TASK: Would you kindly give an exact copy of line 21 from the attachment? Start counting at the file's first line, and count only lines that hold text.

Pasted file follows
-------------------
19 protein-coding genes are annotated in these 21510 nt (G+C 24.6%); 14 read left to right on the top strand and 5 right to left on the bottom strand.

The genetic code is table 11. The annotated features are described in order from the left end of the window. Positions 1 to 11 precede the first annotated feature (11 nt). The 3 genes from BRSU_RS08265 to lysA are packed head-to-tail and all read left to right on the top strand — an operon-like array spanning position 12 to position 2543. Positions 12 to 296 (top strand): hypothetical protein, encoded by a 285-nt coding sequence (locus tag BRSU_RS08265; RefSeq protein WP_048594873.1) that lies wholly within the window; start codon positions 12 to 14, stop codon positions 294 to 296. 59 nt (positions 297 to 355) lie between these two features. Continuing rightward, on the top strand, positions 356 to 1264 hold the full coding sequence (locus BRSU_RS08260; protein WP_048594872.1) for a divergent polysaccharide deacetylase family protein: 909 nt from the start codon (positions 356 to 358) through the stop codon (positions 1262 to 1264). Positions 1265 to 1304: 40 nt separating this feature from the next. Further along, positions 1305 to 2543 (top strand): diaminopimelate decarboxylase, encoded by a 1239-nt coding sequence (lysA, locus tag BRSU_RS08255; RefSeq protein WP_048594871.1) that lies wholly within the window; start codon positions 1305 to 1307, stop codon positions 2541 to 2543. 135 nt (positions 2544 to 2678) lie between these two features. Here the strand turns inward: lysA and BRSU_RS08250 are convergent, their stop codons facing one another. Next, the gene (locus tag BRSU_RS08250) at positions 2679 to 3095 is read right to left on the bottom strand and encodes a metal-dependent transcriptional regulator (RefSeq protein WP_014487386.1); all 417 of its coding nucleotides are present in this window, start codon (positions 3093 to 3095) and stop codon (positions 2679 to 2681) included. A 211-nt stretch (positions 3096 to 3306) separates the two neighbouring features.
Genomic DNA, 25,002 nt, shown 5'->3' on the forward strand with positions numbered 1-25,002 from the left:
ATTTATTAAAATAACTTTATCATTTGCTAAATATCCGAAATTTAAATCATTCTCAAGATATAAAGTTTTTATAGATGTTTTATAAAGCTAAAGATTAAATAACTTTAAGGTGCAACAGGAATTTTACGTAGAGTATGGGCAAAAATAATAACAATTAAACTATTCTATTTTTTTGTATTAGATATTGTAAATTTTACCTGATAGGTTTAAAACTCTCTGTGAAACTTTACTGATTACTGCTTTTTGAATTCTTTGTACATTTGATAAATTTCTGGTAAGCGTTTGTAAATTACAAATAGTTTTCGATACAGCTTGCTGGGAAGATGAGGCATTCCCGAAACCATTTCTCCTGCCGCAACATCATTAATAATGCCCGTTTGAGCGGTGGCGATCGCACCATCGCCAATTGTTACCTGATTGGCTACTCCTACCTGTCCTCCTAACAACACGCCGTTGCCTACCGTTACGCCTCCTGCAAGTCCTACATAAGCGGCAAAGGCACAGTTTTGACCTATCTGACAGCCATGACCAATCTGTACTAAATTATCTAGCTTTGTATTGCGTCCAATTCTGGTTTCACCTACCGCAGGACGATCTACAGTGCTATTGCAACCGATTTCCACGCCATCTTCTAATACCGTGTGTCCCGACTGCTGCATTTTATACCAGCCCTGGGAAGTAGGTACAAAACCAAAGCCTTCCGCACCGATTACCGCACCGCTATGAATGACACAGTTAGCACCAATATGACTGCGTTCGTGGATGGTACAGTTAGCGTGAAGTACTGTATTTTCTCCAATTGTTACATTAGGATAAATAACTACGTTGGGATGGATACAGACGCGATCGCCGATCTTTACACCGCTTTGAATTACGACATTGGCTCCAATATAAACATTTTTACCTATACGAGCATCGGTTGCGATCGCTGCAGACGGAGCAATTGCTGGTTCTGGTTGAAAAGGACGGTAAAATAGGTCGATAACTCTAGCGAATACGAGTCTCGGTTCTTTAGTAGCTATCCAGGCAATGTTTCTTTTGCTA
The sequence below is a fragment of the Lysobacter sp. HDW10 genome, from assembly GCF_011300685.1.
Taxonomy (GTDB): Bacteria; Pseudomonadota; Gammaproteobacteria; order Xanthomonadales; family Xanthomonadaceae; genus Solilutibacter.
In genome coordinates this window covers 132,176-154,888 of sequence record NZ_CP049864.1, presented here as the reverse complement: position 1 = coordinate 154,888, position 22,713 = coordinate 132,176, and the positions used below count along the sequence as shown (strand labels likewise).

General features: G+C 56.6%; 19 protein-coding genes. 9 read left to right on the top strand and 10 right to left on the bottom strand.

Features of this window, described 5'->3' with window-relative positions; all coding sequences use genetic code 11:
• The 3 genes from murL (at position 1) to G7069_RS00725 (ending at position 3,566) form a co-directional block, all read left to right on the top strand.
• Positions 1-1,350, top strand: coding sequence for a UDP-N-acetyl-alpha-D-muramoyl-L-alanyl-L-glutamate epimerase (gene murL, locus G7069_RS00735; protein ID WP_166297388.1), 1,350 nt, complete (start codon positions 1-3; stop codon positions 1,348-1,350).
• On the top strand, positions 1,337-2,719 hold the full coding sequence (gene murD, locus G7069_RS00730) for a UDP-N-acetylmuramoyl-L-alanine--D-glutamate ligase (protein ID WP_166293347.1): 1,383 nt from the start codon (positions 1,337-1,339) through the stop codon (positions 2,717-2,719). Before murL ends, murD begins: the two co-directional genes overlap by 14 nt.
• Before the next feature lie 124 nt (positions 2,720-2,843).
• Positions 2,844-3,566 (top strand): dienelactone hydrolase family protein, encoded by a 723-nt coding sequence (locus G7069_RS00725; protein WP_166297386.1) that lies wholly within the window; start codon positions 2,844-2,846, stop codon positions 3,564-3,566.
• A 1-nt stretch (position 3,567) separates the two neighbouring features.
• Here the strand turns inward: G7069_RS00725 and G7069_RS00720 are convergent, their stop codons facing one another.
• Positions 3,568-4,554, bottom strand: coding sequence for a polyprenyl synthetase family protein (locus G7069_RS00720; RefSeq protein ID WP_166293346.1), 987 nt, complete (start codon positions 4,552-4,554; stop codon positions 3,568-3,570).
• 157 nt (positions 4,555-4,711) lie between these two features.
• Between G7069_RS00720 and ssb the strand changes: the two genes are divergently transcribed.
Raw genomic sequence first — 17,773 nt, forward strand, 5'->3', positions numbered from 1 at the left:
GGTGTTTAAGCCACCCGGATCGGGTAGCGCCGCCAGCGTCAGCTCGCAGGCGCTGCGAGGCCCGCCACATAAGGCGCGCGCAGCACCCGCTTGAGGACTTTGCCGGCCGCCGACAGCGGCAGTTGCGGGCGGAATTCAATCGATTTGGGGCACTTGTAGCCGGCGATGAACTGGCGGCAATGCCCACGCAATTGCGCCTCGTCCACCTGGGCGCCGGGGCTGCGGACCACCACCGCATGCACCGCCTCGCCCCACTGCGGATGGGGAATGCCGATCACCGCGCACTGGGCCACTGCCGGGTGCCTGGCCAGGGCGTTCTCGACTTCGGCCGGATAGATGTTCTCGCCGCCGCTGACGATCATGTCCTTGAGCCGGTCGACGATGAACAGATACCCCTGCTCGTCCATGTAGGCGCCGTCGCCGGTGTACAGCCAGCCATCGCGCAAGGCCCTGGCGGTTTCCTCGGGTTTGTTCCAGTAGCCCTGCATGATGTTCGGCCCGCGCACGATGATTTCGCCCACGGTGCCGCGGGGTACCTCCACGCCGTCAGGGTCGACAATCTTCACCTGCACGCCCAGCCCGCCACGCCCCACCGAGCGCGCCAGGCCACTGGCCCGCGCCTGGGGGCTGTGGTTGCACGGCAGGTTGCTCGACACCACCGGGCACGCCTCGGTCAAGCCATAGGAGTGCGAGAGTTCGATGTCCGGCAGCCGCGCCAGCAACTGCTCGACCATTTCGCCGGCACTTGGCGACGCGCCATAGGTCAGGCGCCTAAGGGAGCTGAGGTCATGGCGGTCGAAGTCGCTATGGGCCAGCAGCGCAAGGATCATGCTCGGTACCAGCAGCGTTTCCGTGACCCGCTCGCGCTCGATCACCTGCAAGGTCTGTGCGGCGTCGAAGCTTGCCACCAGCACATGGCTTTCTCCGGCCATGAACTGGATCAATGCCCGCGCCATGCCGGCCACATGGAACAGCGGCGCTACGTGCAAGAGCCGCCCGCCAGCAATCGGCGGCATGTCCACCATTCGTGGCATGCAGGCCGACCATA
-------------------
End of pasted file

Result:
GGTGTTTAAGCCACCCGGATCGGGTAGCGCCGCCAGCGTCAGCTCGCAGGCGCTGCGAGGCCCGCCACATAAGGCGCGCGCAGCACCCGCTTGAGGACTTTGCCGGCCGCCGACAGCGGCAGTTGCGGGCGGAATTCAATCGATTTGGGGCACTTGTAGCCGGCGATGAACTGGCGGCAATGCCCACGCAATTGCGCCTCGTCCACCTGGGCGCCGGGGCTGCGGACCACCACCGCATGCACCGCCTCGCCCCACTGCGGATGGGGAATGCCGATCACCGCGCACTGGGCCACTGCCGGGTGCCTGGCCAGGGCGTTCTCGACTTCGGCCGGATAGATGTTCTCGCCGCCGCTGACGATCATGTCCTTGAGCCGGTCGACGATGAACAGATACCCCTGCTCGTCCATGTAGGCGCCGTCGCCGGTGTACAGCCAGCCATCGCGCAAGGCCCTGGCGGTTTCCTCGGGTTTGTTCCAGTAGCCCTGCATGATGTTCGGCCCGCGCACGATGATTTCGCCCACGGTGCCGCGGGGTACCTCCACGCCGTCAGGGTCGACAATCTTCACCTGCACGCCCAGCCCGCCACGCCCCACCGAGCGCGCCAGGCCACTGGCCCGCGCCTGGGGGCTGTGGTTGCACGGCAGGTTGCTCGACACCACCGGGCACGCCTCGGTCAAGCCATAGGAGTGCGAGAGTTCGATGTCCGGCAGCCGCGCCAGCAACTGCTCGACCATTTCGCCGGCACTTGGCGACGCGCCATAGGTCAGGCGCCTAAGGGAGCTGAGGTCATGGCGGTCGAAGTCGCTATGGGCCAGCAGCGCAAGGATCATGCTCGGTACCAGCAGCGTTTCCGTGACCCGCTCGCGCTCGATCACCTGCAAGGTCTGTGCGGCGTCGAAGCTTGCCACCAGCACATGGCTTTCTCCGGCCATGAACTGGATCAATGCCCGCGCCATGCCGGCCACATGGAACAGCGGCGCTACGTGCAAGAGCCGCCCGCCAGCAATCGGCGGCATGTCCACCATTCGTGGCATGCAGGCCGACCATA